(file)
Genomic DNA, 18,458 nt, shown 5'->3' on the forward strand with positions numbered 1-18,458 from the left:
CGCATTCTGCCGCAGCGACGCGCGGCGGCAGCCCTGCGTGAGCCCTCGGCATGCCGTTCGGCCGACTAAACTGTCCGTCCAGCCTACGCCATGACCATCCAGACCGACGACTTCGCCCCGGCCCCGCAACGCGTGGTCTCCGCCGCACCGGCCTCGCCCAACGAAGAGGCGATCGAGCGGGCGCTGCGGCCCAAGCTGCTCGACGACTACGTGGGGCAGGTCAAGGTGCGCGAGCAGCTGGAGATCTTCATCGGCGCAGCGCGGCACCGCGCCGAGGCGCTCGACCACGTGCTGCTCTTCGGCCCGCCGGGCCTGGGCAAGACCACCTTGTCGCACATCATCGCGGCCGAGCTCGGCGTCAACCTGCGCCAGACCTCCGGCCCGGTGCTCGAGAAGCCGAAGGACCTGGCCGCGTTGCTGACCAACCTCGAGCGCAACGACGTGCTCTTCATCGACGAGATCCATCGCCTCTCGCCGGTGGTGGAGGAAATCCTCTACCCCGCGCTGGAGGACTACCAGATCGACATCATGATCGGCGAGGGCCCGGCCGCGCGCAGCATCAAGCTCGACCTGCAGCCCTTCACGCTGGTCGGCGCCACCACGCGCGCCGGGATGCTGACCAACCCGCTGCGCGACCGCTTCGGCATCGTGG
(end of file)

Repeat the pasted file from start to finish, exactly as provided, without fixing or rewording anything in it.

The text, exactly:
Genomic DNA, 18,458 nt, shown 5'->3' on the forward strand with positions numbered 1-18,458 from the left:
CGCATTCTGCCGCAGCGACGCGCGGCGGCAGCCCTGCGTGAGCCCTCGGCATGCCGTTCGGCCGACTAAACTGTCCGTCCAGCCTACGCCATGACCATCCAGACCGACGACTTCGCCCCGGCCCCGCAACGCGTGGTCTCCGCCGCACCGGCCTCGCCCAACGAAGAGGCGATCGAGCGGGCGCTGCGGCCCAAGCTGCTCGACGACTACGTGGGGCAGGTCAAGGTGCGCGAGCAGCTGGAGATCTTCATCGGCGCAGCGCGGCACCGCGCCGAGGCGCTCGACCACGTGCTGCTCTTCGGCCCGCCGGGCCTGGGCAAGACCACCTTGTCGCACATCATCGCGGCCGAGCTCGGCGTCAACCTGCGCCAGACCTCCGGCCCGGTGCTCGAGAAGCCGAAGGACCTGGCCGCGTTGCTGACCAACCTCGAGCGCAACGACGTGCTCTTCATCGACGAGATCCATCGCCTCTCGCCGGTGGTGGAGGAAATCCTCTACCCCGCGCTGGAGGACTACCAGATCGACATCATGATCGGCGAGGGCCCGGCCGCGCGCAGCATCAAGCTCGACCTGCAGCCCTTCACGCTGGTCGGCGCCACCACGCGCGCCGGGATGCTGACCAACCCGCTGCGCGACCGCTTCGGCATCGTGG